You have to understand what kind of toll it puts on guitar strings when you play a club gig. It’s two nights of 4 hours of playing in smoke, sweat and heat not to mention the occasional splashed drink that gets onstage. I wipe my strings down after I play but they take a lot of wear and tear. So to have a set of strings last for 16 hours of gigging is truly amazing. When I took the strings off they didn’t sound as good as new but they sounded good enough that they didn’t kill my vibe at the gig. So my point is, that’s good value if you can make a set of strings last for 2 entire gigs.

   I usually use 2 or more guitars at gigs so my I actually change my strings about every 8 hours of playing. 8 hours is lot for a string to sound acceptably good. I’ve left the Dean Markley’s on to see how long it would take them to break and I’ve played a couple gigs and about 10 hours of practice on one set. So we’re talking about 24 hours or so of actual play time before they start to break and I pick pretty hard.

   So it’s with pride that I’m recommending Dean Markley Blue Steel strings to you today. The are the BEST and I mean that from years of experience with them. Go buy a set. They’re cheap, sound great and last. How can you beat that?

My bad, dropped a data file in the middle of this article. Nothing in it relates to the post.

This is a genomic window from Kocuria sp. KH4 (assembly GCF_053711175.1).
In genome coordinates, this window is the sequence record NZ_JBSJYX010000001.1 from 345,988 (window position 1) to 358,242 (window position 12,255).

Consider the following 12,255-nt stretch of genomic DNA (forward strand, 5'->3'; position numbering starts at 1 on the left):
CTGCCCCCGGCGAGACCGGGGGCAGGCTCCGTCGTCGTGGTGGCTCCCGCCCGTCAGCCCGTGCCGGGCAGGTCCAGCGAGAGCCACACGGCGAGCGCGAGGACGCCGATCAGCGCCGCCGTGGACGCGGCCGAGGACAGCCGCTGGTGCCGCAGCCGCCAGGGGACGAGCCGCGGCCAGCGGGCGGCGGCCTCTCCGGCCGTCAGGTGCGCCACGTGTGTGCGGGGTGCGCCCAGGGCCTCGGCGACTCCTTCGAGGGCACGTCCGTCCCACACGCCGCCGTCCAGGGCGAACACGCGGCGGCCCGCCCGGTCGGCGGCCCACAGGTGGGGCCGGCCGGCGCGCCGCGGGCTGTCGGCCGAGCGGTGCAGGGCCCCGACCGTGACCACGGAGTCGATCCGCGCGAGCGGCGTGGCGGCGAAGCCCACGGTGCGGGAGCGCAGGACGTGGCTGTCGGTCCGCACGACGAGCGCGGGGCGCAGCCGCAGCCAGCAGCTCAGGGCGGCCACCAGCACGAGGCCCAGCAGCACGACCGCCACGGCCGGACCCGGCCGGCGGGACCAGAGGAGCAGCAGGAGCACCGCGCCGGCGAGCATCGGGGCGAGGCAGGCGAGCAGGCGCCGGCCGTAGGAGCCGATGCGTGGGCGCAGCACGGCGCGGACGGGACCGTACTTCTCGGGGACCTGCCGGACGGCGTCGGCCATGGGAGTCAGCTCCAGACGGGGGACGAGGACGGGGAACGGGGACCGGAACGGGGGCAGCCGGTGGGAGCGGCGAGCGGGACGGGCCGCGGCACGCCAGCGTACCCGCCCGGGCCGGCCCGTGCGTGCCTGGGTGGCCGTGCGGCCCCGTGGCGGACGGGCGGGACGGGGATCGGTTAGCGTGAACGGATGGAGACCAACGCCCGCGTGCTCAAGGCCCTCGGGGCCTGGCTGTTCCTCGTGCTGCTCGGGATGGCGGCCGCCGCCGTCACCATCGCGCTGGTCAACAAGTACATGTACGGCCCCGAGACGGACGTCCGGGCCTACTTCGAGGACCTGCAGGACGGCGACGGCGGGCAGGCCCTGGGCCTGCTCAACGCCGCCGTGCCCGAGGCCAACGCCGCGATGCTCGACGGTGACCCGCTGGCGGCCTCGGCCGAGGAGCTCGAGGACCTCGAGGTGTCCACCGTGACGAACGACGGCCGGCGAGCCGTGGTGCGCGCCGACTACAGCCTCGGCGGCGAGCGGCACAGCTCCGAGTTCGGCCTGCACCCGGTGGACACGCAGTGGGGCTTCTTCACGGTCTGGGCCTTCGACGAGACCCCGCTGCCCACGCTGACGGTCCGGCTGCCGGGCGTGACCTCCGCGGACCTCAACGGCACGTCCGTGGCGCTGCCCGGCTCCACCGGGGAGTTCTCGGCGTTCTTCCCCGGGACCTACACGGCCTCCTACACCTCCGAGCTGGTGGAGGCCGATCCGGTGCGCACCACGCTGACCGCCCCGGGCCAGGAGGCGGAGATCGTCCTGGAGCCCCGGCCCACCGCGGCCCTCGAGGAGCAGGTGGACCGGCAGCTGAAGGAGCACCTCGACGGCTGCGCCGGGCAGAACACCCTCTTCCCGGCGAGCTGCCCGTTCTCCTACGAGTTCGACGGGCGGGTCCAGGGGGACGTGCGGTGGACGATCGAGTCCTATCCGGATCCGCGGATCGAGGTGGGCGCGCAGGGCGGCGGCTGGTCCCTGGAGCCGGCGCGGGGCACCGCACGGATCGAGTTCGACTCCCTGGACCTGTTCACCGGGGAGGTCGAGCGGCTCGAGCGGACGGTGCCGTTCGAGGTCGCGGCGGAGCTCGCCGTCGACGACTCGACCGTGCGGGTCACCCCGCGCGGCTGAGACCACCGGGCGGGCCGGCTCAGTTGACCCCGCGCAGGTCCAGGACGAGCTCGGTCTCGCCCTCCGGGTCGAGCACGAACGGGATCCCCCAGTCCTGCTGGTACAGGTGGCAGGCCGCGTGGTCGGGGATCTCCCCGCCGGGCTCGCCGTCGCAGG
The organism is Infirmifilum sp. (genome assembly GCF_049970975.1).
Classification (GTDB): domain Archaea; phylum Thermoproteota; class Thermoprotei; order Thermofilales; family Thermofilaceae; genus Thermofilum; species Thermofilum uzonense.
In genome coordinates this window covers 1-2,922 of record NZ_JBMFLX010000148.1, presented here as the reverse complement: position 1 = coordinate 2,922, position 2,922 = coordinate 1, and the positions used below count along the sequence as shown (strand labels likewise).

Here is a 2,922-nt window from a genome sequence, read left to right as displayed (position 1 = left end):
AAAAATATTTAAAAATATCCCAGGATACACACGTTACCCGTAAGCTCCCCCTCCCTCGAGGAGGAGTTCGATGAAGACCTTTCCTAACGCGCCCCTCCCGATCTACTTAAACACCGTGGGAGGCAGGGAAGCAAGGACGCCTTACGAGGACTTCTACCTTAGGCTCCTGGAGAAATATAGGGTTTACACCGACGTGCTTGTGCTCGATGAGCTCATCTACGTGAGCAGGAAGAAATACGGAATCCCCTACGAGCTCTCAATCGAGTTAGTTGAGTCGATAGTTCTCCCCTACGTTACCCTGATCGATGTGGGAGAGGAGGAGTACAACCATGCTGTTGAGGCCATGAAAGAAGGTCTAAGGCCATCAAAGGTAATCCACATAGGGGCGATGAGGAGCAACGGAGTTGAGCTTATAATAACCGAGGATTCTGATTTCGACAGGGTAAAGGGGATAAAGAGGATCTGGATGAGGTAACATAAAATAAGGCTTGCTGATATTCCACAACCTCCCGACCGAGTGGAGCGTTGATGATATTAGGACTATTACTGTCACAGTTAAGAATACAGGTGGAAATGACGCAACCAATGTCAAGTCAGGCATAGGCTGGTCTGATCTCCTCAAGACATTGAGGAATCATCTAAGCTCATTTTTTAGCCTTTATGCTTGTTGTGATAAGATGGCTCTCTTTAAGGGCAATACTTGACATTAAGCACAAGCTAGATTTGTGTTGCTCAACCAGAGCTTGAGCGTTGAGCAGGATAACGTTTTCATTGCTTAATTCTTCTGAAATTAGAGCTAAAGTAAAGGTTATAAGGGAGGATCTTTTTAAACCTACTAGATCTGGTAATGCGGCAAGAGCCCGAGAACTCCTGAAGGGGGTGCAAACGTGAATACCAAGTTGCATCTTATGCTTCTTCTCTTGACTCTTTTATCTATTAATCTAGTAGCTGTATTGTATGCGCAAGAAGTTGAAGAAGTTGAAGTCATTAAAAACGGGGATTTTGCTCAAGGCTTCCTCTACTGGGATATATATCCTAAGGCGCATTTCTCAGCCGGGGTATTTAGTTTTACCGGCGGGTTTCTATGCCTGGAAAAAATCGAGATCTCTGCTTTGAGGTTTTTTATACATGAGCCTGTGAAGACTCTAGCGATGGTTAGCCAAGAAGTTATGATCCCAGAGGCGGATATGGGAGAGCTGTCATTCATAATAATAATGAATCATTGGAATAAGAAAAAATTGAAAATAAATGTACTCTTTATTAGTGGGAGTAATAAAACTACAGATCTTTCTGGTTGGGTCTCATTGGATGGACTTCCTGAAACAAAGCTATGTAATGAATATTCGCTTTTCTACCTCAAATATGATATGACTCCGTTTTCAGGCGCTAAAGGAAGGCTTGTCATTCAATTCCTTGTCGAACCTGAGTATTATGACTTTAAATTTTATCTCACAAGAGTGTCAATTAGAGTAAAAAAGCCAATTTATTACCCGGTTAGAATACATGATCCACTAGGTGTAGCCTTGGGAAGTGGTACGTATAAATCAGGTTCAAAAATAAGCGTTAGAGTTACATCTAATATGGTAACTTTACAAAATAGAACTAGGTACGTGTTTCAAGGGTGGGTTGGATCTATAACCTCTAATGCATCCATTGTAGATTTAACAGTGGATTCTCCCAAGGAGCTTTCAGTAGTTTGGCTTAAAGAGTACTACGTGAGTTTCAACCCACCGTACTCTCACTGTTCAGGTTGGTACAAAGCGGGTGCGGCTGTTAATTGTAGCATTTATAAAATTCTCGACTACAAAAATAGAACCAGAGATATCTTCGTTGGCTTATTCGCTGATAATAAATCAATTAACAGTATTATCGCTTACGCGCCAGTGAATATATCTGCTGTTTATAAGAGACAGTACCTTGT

Dean Markley 2556 Blue Steel Regular Gauge Electric Guitar Strings Standard Dean Markley 2556 Blue Steel Regular Gauge Electric Guitar Strings StandardMade with -320 degree liquid nitrogen for twice the tone and twice the life.






4 comments to The Best Guitar Strings; Dean Markley Blue Steel Strings

  • A perfect compliment for those new strings is Big Bends Nut Sauce!

    http://www.bigbends.com/

    and don’t for get the Axe Wipes!
    http://www.bigbends.com/AXSWipes-info.html

    😀

  • Matt

    The Big Bends Nut Sauce has got to be the best guitar lubricant ever made. I put it in all the string slots on the nut and bridge of my Stratocaster and Les Paul guitars. In fact I lube my straplocks with it and the pivot points on my floating bridge tremelo system. I give Big Bends Nut Sauce a huge double thumbs up! Thanks for the reminder and recommendation there Knarf-0.

    Big Bends Nut Sauce Tuning Lubricant

    Big Bends Nut Sauce Tuning Lubricant

    Stops problems with string breakage and pitch drift. Easy to apply accurately and mess-free with the Groove-Luber applicator. Used by top players and techs! 1.5cc tube.






  • Earl (in Training)

    So I think the cryogenic thing must have something to do with it. You should find out.
    In the meanwhile, thanks for the recommendation. I’m going to get some myself.

  • Matt

    The whole Cryogenic thing sounds like strange voodoo to me but there must be something to it. Other than that the strings seem to be standard guitar strings so maybe the Cryogenic process does do something.